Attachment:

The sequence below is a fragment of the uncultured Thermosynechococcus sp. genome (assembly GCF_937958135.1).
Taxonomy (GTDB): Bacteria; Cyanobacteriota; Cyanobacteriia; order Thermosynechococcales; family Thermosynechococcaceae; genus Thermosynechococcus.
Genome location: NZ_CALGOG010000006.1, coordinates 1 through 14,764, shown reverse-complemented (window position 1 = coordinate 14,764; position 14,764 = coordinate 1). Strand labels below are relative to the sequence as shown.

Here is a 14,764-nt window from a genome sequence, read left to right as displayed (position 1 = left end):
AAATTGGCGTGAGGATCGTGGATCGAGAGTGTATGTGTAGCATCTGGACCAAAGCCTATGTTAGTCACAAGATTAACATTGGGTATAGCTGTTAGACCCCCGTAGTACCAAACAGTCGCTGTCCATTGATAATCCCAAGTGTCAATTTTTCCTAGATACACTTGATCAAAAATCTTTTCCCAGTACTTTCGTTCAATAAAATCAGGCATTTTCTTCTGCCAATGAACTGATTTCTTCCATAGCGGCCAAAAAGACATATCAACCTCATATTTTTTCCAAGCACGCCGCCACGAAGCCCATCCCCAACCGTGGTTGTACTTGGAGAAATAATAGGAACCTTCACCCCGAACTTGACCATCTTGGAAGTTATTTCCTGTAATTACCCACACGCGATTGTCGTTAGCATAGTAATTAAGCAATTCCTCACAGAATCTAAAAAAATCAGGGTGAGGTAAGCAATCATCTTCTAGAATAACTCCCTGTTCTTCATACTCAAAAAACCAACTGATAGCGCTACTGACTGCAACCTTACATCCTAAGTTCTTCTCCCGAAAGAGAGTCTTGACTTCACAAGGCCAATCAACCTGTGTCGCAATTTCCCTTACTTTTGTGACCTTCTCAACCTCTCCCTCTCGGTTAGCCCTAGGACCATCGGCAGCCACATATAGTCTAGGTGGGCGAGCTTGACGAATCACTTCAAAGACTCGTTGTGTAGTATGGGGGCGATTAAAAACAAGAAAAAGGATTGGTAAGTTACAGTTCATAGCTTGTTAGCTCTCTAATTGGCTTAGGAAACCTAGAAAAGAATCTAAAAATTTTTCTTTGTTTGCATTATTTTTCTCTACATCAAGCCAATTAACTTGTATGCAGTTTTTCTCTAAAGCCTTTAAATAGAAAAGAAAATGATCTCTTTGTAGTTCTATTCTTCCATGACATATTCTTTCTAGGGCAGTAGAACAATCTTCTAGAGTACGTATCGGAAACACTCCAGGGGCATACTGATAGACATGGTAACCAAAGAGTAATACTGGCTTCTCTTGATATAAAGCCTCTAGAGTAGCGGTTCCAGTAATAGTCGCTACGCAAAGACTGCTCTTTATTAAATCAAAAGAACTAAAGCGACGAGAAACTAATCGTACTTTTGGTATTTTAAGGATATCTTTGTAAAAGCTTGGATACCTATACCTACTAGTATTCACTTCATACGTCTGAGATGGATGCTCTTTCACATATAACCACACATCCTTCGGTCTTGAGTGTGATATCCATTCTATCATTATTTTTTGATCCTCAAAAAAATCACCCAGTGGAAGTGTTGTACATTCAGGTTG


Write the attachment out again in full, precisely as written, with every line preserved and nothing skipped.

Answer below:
The sequence below is a fragment of the uncultured Thermosynechococcus sp. genome (assembly GCF_937958135.1).
Taxonomy (GTDB): Bacteria; Cyanobacteriota; Cyanobacteriia; order Thermosynechococcales; family Thermosynechococcaceae; genus Thermosynechococcus.
Genome location: NZ_CALGOG010000006.1, coordinates 1 through 14,764, shown reverse-complemented (window position 1 = coordinate 14,764; position 14,764 = coordinate 1). Strand labels below are relative to the sequence as shown.

Here is a 14,764-nt window from a genome sequence, read left to right as displayed (position 1 = left end):
AAATTGGCGTGAGGATCGTGGATCGAGAGTGTATGTGTAGCATCTGGACCAAAGCCTATGTTAGTCACAAGATTAACATTGGGTATAGCTGTTAGACCCCCGTAGTACCAAACAGTCGCTGTCCATTGATAATCCCAAGTGTCAATTTTTCCTAGATACACTTGATCAAAAATCTTTTCCCAGTACTTTCGTTCAATAAAATCAGGCATTTTCTTCTGCCAATGAACTGATTTCTTCCATAGCGGCCAAAAAGACATATCAACCTCATATTTTTTCCAAGCACGCCGCCACGAAGCCCATCCCCAACCGTGGTTGTACTTGGAGAAATAATAGGAACCTTCACCCCGAACTTGACCATCTTGGAAGTTATTTCCTGTAATTACCCACACGCGATTGTCGTTAGCATAGTAATTAAGCAATTCCTCACAGAATCTAAAAAAATCAGGGTGAGGTAAGCAATCATCTTCTAGAATAACTCCCTGTTCTTCATACTCAAAAAACCAACTGATAGCGCTACTGACTGCAACCTTACATCCTAAGTTCTTCTCCCGAAAGAGAGTCTTGACTTCACAAGGCCAATCAACCTGTGTCGCAATTTCCCTTACTTTTGTGACCTTCTCAACCTCTCCCTCTCGGTTAGCCCTAGGACCATCGGCAGCCACATATAGTCTAGGTGGGCGAGCTTGACGAATCACTTCAAAGACTCGTTGTGTAGTATGGGGGCGATTAAAAACAAGAAAAAGGATTGGTAAGTTACAGTTCATAGCTTGTTAGCTCTCTAATTGGCTTAGGAAACCTAGAAAAGAATCTAAAAATTTTTCTTTGTTTGCATTATTTTTCTCTACATCAAGCCAATTAACTTGTATGCAGTTTTTCTCTAAAGCCTTTAAATAGAAAAGAAAATGATCTCTTTGTAGTTCTATTCTTCCATGACATATTCTTTCTAGGGCAGTAGAACAATCTTCTAGAGTACGTATCGGAAACACTCCAGGGGCATACTGATAGACATGGTAACCAAAGAGTAATACTGGCTTCTCTTGATATAAAGCCTCTAGAGTAGCGGTTCCAGTAATAGTCGCTACGCAAAGACTGCTCTTTATTAAATCAAAAGAACTAAAGCGACGAGAAACTAATCGTACTTTTGGTATTTTAAGGATATCTTTGTAAAAGCTTGGATACCTATACCTACTAGTATTCACTTCATACGTCTGAGATGGATGCTCTTTCACATATAACCACACATCCTTCGGTCTTGAGTGTGATATCCATTCTATCATTATTTTTTGATCCTCAAAAAAATCACCCAGTGGAAGTGTTGTACATTCAGGTTG